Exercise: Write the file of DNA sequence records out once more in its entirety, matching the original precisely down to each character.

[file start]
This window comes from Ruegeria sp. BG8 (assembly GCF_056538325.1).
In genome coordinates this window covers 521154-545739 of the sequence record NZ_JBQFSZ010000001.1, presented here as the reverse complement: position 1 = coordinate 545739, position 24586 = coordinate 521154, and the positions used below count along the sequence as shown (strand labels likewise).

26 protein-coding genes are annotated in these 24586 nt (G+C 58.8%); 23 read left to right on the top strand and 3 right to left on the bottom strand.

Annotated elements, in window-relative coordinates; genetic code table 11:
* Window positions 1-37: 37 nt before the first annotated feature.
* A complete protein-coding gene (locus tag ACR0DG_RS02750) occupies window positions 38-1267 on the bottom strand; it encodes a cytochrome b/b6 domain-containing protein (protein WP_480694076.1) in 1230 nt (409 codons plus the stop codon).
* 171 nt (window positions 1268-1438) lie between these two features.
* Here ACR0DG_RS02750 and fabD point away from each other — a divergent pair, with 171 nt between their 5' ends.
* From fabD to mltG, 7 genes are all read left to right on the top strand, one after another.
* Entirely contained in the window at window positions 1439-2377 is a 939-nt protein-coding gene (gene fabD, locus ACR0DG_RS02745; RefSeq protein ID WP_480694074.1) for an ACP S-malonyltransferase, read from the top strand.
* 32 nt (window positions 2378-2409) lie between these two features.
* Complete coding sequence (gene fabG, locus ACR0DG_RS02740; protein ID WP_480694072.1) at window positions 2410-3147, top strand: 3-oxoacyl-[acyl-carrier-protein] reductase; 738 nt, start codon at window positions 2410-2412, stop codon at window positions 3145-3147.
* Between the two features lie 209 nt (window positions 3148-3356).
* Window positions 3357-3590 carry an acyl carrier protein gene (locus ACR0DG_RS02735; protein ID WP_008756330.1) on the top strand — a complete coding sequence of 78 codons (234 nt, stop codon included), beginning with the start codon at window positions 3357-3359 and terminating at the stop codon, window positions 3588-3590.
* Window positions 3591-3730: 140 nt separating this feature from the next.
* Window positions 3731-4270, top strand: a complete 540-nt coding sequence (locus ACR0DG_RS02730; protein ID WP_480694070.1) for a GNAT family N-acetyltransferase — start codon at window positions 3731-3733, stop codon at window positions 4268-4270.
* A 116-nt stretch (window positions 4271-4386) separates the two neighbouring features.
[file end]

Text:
This window comes from Ruegeria sp. BG8 (assembly GCF_056538325.1).
In genome coordinates this window covers 521154-545739 of the sequence record NZ_JBQFSZ010000001.1, presented here as the reverse complement: position 1 = coordinate 545739, position 24586 = coordinate 521154, and the positions used below count along the sequence as shown (strand labels likewise).

26 protein-coding genes are annotated in these 24586 nt (G+C 58.8%); 23 read left to right on the top strand and 3 right to left on the bottom strand.

Annotated elements, in window-relative coordinates; genetic code table 11:
* Window positions 1-37: 37 nt before the first annotated feature.
* A complete protein-coding gene (locus tag ACR0DG_RS02750) occupies window positions 38-1267 on the bottom strand; it encodes a cytochrome b/b6 domain-containing protein (protein WP_480694076.1) in 1230 nt (409 codons plus the stop codon).
* 171 nt (window positions 1268-1438) lie between these two features.
* Here ACR0DG_RS02750 and fabD point away from each other — a divergent pair, with 171 nt between their 5' ends.
* From fabD to mltG, 7 genes are all read left to right on the top strand, one after another.
* Entirely contained in the window at window positions 1439-2377 is a 939-nt protein-coding gene (gene fabD, locus ACR0DG_RS02745; RefSeq protein ID WP_480694074.1) for an ACP S-malonyltransferase, read from the top strand.
* 32 nt (window positions 2378-2409) lie between these two features.
* Complete coding sequence (gene fabG, locus ACR0DG_RS02740; protein ID WP_480694072.1) at window positions 2410-3147, top strand: 3-oxoacyl-[acyl-carrier-protein] reductase; 738 nt, start codon at window positions 2410-2412, stop codon at window positions 3145-3147.
* Between the two features lie 209 nt (window positions 3148-3356).
* Window positions 3357-3590 carry an acyl carrier protein gene (locus ACR0DG_RS02735; protein ID WP_008756330.1) on the top strand — a complete coding sequence of 78 codons (234 nt, stop codon included), beginning with the start codon at window positions 3357-3359 and terminating at the stop codon, window positions 3588-3590.
* Window positions 3591-3730: 140 nt separating this feature from the next.
* Window positions 3731-4270, top strand: a complete 540-nt coding sequence (locus ACR0DG_RS02730; protein ID WP_480694070.1) for a GNAT family N-acetyltransferase — start codon at window positions 3731-3733, stop codon at window positions 4268-4270.
* A 116-nt stretch (window positions 4271-4386) separates the two neighbouring features.